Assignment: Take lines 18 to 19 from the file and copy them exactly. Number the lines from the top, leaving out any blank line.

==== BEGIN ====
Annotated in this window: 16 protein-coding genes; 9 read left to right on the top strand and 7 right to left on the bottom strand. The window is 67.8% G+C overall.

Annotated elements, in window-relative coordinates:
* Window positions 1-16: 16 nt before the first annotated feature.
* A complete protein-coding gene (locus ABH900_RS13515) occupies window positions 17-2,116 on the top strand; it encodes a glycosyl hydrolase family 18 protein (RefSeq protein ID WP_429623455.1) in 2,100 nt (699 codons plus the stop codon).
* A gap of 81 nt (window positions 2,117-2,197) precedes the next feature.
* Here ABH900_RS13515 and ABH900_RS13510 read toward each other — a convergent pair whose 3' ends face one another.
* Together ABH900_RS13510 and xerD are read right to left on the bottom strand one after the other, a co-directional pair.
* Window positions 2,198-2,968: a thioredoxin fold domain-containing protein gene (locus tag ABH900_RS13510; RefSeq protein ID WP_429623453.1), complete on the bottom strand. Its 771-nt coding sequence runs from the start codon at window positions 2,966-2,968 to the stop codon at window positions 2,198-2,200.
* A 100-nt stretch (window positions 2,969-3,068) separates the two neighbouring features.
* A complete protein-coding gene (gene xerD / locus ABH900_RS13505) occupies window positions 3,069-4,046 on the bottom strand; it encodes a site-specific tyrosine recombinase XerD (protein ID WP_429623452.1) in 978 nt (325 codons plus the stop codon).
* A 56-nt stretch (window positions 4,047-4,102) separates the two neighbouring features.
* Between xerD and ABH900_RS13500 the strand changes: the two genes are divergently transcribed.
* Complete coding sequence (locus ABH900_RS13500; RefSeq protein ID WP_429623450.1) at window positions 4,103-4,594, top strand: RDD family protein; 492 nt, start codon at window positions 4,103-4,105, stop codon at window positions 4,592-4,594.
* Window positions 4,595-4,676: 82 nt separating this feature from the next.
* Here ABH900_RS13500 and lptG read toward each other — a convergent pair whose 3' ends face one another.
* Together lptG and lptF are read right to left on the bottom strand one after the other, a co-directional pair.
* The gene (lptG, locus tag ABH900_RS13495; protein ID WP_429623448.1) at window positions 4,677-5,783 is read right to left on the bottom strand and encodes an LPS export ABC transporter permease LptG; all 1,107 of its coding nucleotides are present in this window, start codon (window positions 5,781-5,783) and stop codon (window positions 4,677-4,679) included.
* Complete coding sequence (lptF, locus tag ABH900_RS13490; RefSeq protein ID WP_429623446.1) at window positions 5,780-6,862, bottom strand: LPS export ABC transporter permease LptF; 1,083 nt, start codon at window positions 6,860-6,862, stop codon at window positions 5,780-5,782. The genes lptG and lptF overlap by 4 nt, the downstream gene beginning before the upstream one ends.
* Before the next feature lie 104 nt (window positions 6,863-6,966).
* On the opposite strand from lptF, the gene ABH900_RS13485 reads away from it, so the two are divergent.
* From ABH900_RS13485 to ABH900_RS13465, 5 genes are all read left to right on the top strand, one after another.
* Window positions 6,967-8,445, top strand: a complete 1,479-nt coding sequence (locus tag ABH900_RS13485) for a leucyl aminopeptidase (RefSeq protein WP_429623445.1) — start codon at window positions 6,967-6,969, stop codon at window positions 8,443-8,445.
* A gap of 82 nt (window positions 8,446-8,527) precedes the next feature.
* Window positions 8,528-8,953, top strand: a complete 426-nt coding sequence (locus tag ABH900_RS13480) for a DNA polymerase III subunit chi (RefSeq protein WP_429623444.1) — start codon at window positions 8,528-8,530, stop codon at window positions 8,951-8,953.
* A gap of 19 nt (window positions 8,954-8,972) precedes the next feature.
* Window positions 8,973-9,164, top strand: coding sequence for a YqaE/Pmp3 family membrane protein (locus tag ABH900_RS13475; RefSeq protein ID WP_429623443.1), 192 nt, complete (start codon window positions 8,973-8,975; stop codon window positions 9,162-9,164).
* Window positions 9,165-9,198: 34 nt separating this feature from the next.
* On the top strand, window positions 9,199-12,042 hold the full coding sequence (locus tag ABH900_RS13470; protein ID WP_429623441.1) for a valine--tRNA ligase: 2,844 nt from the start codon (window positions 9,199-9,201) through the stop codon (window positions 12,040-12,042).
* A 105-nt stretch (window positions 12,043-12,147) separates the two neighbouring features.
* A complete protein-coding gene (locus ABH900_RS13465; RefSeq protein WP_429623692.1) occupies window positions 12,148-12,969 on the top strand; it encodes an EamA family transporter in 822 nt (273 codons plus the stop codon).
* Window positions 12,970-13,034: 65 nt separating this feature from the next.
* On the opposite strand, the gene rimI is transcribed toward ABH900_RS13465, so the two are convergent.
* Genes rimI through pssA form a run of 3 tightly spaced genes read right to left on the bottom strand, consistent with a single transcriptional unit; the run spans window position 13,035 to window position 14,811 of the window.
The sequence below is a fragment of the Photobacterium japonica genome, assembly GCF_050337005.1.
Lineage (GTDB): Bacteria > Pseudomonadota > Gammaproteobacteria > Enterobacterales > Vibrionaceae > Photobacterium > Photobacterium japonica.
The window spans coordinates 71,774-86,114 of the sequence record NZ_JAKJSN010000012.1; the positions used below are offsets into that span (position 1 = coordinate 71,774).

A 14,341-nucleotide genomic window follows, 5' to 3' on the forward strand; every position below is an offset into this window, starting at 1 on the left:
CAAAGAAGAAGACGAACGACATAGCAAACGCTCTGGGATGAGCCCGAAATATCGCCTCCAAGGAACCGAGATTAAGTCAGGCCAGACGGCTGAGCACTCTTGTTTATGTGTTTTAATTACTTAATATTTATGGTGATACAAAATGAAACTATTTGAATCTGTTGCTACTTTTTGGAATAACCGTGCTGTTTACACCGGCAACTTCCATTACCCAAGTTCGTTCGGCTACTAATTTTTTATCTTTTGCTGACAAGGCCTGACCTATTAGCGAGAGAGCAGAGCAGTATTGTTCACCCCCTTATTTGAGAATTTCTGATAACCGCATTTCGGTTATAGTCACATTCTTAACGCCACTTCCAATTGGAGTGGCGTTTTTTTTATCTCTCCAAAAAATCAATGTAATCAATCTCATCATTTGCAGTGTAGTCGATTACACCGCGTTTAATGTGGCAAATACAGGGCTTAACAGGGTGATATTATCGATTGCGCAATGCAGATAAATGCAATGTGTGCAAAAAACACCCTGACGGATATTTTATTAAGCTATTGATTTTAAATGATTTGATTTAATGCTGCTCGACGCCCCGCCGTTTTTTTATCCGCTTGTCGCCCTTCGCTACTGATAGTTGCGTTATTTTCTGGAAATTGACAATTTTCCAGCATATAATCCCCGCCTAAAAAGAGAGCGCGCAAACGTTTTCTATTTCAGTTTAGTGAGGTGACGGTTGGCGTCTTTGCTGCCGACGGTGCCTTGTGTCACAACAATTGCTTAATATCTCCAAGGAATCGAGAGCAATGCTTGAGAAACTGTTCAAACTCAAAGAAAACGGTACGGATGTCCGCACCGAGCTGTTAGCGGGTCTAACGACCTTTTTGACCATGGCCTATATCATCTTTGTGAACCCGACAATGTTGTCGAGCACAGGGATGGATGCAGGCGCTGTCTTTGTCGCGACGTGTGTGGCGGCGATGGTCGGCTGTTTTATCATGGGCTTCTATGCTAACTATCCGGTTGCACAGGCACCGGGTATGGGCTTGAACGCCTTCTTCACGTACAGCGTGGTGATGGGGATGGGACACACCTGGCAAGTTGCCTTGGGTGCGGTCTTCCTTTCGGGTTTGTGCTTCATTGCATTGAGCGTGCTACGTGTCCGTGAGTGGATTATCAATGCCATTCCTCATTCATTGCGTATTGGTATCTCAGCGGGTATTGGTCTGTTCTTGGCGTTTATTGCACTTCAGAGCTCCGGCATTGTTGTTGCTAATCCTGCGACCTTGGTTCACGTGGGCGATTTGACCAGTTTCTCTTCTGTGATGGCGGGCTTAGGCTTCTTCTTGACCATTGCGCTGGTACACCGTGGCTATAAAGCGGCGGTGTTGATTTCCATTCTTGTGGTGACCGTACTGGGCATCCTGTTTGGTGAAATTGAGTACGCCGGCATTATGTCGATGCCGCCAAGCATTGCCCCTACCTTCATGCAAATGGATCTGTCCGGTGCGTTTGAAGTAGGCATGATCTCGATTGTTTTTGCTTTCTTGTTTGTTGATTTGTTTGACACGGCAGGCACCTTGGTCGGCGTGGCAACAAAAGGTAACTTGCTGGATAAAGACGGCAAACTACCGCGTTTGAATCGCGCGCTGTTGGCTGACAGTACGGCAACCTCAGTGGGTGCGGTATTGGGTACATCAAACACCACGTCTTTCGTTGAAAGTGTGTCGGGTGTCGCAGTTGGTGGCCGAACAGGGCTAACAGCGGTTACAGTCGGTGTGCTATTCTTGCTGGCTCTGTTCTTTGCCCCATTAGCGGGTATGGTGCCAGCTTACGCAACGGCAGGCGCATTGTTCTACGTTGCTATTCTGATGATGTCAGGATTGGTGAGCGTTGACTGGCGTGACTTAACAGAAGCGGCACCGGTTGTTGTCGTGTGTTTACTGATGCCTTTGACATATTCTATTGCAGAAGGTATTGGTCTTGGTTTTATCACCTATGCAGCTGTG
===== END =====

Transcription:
* Complete coding sequence (lptF, locus tag ABH900_RS13490; RefSeq protein ID WP_429623446.1) at window positions 5,780-6,862, bottom strand: LPS export ABC transporter permease LptF; 1,083 nt, start codon at window positions 6,860-6,862, stop codon at window positions 5,780-5,782. The genes lptG and lptF overlap by 4 nt, the downstream gene beginning before the upstream one ends.
* Before the next feature lie 104 nt (window positions 6,863-6,966).